Jan. 7, 2014 – After spending almost two decades working in the business world of marketing and communications, Priya Barnes made a career change, deciding that she wanted to become a Wisconsin lawyer. After graduating from Marquette University Law School in 2013, she faced a choice that many young lawyers experience: how to build a solo law practice at a time of great economic uncertainty.
In this brief Q & A with Barnes, learn how pro bono work is helping this young attorney develop her skills while giving back to her community.
How did you get started with pro bono work?
My interest in public service began well before law school at Marquette University Law School. I’ve always been a big believer in giving back to the community. Even though I was in the part-time evening program, I made a point to obtain as practical experience as I could through internships. I also volunteered with the Marquette Volunteer Legal Clinic (MVLC) at the Milwaukee Justice Center. I really enjoyed helping people.
Know a Member We Should Highlight for Pro Bono Service? Tell Us!
Pro Bono Spotlight is a new series in WisBar InsideTrack that salutes members who make a personal commitment to providing access to justice for low-income Wisconsin residents through pro bono service.
The State Bar of Wisconsin is proud to salute members who make a personal commitment to providing access to justice for low-income Wisconsin residents.
Do you know a member who should be highlighted for pro bono service? Contact Pro Bono Coordinator org jbrown wisbar Jeff Brown at (608) 250-6177 or (800) 444-9404, ext. 6177.
What sort of pro bono work have you been doing?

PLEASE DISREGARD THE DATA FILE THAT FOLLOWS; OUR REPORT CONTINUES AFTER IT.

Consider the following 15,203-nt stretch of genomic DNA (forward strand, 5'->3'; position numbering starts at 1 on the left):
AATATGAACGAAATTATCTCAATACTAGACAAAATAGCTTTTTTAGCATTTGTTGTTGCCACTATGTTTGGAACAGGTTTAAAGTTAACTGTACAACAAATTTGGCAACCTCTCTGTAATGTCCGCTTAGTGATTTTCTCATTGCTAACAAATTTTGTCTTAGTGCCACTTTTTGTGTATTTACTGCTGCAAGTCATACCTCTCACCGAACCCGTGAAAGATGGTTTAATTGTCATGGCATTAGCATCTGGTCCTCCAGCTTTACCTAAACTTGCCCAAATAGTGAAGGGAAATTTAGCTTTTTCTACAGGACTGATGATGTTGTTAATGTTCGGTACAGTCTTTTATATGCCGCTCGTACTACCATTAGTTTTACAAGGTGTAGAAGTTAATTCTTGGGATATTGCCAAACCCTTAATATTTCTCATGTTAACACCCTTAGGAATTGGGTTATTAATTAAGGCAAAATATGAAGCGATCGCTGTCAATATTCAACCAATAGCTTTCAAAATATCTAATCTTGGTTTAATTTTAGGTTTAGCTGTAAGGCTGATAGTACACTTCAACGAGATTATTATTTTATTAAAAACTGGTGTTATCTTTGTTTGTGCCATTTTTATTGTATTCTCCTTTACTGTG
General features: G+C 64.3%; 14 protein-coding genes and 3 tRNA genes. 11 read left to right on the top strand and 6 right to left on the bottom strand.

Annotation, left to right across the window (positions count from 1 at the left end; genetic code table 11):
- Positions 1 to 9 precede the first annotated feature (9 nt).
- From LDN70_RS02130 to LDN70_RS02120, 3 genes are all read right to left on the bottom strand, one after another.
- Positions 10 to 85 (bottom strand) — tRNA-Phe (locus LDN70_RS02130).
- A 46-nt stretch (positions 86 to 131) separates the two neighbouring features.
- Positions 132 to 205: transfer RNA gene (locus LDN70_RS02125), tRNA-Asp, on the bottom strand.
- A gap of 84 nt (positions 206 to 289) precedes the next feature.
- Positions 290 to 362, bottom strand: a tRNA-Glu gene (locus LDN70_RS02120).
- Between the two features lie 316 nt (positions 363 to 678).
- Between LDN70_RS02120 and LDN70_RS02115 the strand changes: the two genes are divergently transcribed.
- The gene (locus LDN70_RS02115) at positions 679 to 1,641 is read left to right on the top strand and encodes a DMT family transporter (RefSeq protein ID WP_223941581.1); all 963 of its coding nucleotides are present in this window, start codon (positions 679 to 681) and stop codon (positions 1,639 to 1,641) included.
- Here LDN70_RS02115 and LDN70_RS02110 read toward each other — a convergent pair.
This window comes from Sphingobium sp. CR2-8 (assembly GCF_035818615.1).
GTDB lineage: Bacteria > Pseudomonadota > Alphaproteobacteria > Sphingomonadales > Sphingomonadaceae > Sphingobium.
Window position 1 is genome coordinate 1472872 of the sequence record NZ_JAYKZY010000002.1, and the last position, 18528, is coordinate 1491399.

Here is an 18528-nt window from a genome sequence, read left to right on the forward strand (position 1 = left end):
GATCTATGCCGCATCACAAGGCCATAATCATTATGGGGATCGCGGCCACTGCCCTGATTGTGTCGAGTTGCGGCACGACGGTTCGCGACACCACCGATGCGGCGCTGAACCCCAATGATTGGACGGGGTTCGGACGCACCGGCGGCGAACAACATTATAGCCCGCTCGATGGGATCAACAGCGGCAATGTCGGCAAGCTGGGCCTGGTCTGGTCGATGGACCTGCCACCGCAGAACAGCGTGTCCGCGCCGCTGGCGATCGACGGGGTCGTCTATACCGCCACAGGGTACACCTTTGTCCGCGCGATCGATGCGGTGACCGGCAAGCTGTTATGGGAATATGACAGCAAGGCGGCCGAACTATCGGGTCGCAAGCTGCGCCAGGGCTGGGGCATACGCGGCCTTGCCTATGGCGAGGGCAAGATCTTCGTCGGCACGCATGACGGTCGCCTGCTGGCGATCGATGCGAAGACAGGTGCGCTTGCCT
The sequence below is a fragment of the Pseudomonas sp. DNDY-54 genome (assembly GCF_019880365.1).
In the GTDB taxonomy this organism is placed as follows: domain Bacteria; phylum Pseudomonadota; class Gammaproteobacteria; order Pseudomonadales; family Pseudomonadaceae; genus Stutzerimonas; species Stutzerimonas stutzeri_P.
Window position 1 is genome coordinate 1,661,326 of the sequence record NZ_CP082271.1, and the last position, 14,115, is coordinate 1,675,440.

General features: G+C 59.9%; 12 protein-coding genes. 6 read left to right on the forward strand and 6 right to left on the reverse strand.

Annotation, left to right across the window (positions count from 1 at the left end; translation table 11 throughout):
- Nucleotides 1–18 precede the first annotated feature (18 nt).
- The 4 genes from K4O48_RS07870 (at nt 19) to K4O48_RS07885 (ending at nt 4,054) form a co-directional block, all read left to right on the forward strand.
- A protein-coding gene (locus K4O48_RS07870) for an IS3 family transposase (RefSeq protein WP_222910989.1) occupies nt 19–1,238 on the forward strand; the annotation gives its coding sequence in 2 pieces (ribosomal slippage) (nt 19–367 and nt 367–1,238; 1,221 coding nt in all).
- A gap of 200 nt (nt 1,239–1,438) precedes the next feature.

Most of my pro bono work involves representing clients referred through the Volunteer Lawyers Project (VLP) at Legal Action of Wisconsin. I like the fact that the cases have already been screened for financial need and the summaries provided help me decide whether a given case is something I would feel comfortable handling. My VLP cases have primarily involved Chapter 7 bankruptcies or domestic violence. The State Public Defender’s office is my other main source of pro bono clients.
How has pro bono work helped you in your practice?
It is personally fulfilling to know that I have helped a client solve a legal problem, and even more so when the client is low income and vulnerable. Giving back to my community is the primary motivator for me. But I do also get valuable practice experience from my pro bono cases. I'm a new lawyer, so getting more experience is pretty important. My clients get the legal help they need but can’t afford and I advance my skills in the process. I have a general practice, so I handle a range of issues including some bankruptcy, family and juvenile law and small business advice. I especially enjoy the area of bankruptcy work, because it is structured, but still allows for creativity in addressing a client’s unique issues. My pro bono cases in this area have reinforced my interest in learning and doing more in this area of practice.
About the State Bar Pro Bono Initiative
The State Bar Pro Bono Initiative is a statewide-coordinated program to support, recognize, and increase lawyers’ volunteer legal efforts. In collaboration with the judiciary, legal services providers, and local bar organizations, the initiative works to improve public access to the legal system by promoting solutions that eliminate barriers to effective access to the civil justice system.
The Pro Bono Initiative, developed by the Legal Assistance Committee and approved by the Board of Governors in May 2004, has been a steady source of State Bar support for pro bono in Wisconsin. In addition to startup grants, it also encompasses a number of member benefits such as free malpractice insurance coverage for volunteer service in State Bar-sponsored pro bono projects and reimbursement for out-of-pocket expenses that members incur handling pro bono cases (filing fees, mileage, copying, etc.).
Find out more about how to volunteer and the benefits available at www.wisbar.org/probono.
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